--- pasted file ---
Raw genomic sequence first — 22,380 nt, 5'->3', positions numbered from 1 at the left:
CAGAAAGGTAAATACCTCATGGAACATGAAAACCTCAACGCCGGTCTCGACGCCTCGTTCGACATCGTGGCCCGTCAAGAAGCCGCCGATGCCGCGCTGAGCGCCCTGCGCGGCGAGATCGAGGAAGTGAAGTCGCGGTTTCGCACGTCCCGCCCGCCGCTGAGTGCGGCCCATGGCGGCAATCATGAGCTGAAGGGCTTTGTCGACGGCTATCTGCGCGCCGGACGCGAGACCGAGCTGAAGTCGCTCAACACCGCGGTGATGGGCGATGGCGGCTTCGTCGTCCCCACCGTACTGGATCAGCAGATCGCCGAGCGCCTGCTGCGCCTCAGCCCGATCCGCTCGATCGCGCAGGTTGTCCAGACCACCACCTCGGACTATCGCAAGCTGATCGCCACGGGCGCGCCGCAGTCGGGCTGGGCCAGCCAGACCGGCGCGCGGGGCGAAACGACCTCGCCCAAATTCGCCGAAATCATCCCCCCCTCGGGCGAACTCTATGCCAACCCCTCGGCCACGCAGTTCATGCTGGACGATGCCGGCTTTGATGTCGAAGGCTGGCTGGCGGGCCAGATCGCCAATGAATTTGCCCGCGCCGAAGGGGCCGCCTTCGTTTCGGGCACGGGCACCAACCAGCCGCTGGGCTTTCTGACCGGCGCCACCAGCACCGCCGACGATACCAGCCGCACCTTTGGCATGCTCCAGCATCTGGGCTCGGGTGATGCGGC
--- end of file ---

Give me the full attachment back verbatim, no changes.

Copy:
Raw genomic sequence first — 22,380 nt, 5'->3', positions numbered from 1 at the left:
CAGAAAGGTAAATACCTCATGGAACATGAAAACCTCAACGCCGGTCTCGACGCCTCGTTCGACATCGTGGCCCGTCAAGAAGCCGCCGATGCCGCGCTGAGCGCCCTGCGCGGCGAGATCGAGGAAGTGAAGTCGCGGTTTCGCACGTCCCGCCCGCCGCTGAGTGCGGCCCATGGCGGCAATCATGAGCTGAAGGGCTTTGTCGACGGCTATCTGCGCGCCGGACGCGAGACCGAGCTGAAGTCGCTCAACACCGCGGTGATGGGCGATGGCGGCTTCGTCGTCCCCACCGTACTGGATCAGCAGATCGCCGAGCGCCTGCTGCGCCTCAGCCCGATCCGCTCGATCGCGCAGGTTGTCCAGACCACCACCTCGGACTATCGCAAGCTGATCGCCACGGGCGCGCCGCAGTCGGGCTGGGCCAGCCAGACCGGCGCGCGGGGCGAAACGACCTCGCCCAAATTCGCCGAAATCATCCCCCCCTCGGGCGAACTCTATGCCAACCCCTCGGCCACGCAGTTCATGCTGGACGATGCCGGCTTTGATGTCGAAGGCTGGCTGGCGGGCCAGATCGCCAATGAATTTGCCCGCGCCGAAGGGGCCGCCTTCGTTTCGGGCACGGGCACCAACCAGCCGCTGGGCTTTCTGACCGGCGCCACCAGCACCGCCGACGATACCAGCCGCACCTTTGGCATGCTCCAGCATCTGGGCTCGGGTGATGCGGC